30th November 2023: New findings published today by the World Health Organization (WHO) in its 2023 World Malaria Report have revealed that the number of malaria cases globally rose between 2019 (pre-pandemic) and 2022. Cases rose by 16 million in this period, from 233 million to 249 million.
This figure is now 7% higher than prior to the pandemic, when cases were at 233 million.
Africa continues to carry the highest burden of malaria overall, with 94% of malaria cases globally and 95% of deaths. However, the five million additional cases observed between 2021 and 2022 were mainly concentrated across five countries: Pakistan, Ethiopia, Nigeria, Uganda and Papua New Guinea. In Pakistan, case incidence jumped five-fold.
In 2022, there were an estimated 608,000 malaria deaths compared to 576 000 in 2019. The COVID-19 pandemic saw major disruptions to malaria services, and malaria incidence and mortality rates rose as a result. Since then, malaria-endemic countries have been able to stabilise rates again with the help of partners around the world. However, the data from WHO shows that the world is in a worse position with malaria now than it was prior to 2019.
For the first time, WHO has also identified climate change as an increasing threat in the fight against malaria. Malaria is extremely sensitive to climate change as temperature, rainfall and humidity all influence several dynamics of malaria transmission, including malaria vectorial capacity. Climate change can additionally have numerous indirect effects on malaria transmission as a result of reduced access to essential health services and disruptions to the supply chain of critical malaria commodities (such as insecticide-treated nets and medicines), as well as population displacement and rising food insecurity and malnutrition.
One of the anticipated impacts of climate change is that malaria cases will be seen in different geographies to where cases are concentrated today. The report warns that a warming of places that are currently malaria-free could result in the disease emerging there; this has already been observed in the African highlands. The new areas impacted could be especially prone to malaria epidemics, given low immunity levels in the local populations. Other areas, meanwhile, could experience fewer malaria cases as they acquire conditions that are unsuitable for mosquitoes.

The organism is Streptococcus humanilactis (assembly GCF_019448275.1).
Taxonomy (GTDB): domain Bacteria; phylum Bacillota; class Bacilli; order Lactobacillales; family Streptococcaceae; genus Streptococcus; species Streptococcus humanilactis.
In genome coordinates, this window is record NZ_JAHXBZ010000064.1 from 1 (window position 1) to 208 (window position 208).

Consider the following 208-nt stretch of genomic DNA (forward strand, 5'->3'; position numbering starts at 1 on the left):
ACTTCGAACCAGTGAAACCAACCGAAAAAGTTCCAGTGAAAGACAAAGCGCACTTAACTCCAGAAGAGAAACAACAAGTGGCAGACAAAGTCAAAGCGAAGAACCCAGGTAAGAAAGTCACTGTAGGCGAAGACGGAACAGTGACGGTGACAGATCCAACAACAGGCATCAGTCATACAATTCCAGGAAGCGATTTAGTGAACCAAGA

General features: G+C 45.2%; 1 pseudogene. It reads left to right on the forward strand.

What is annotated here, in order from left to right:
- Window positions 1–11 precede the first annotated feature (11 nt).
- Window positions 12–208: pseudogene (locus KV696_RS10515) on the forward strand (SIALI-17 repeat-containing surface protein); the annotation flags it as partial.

The rise in extreme weather events experienced around the world is further expected to be problematic, potentially leading to large epidemics of malaria, as seen in Pakistan following the 2022 floods. Numerous indirect effects of climate change are also anticipated, as a result of displaced populations and interrupted supply chains and services.
Dr Michael Charles Adekunle, CEO of the RBM Partnership to End Malaria, said:
“This report should be a stark warning to world leaders that we must do more to address malaria now. Key milestones that were targeted for 2020 have still not been reached owing to many variables such as COVID-19, political uncertainty and inadequate funding. WHO has made it clear that the world is a long way from being malaria-free.
The effects of climate change and extreme weather events are already being felt and new places are seeing malaria cases spike, for example they rose sharply in Pakistan in the wake of floods.
Every year we wait will make elimination that much harder, as climate change accelerates and adds to the pressures we are already facing as a result of strained resources and rising resistance to tools. Ending malaria can still be achieved but only if we act and invest now.”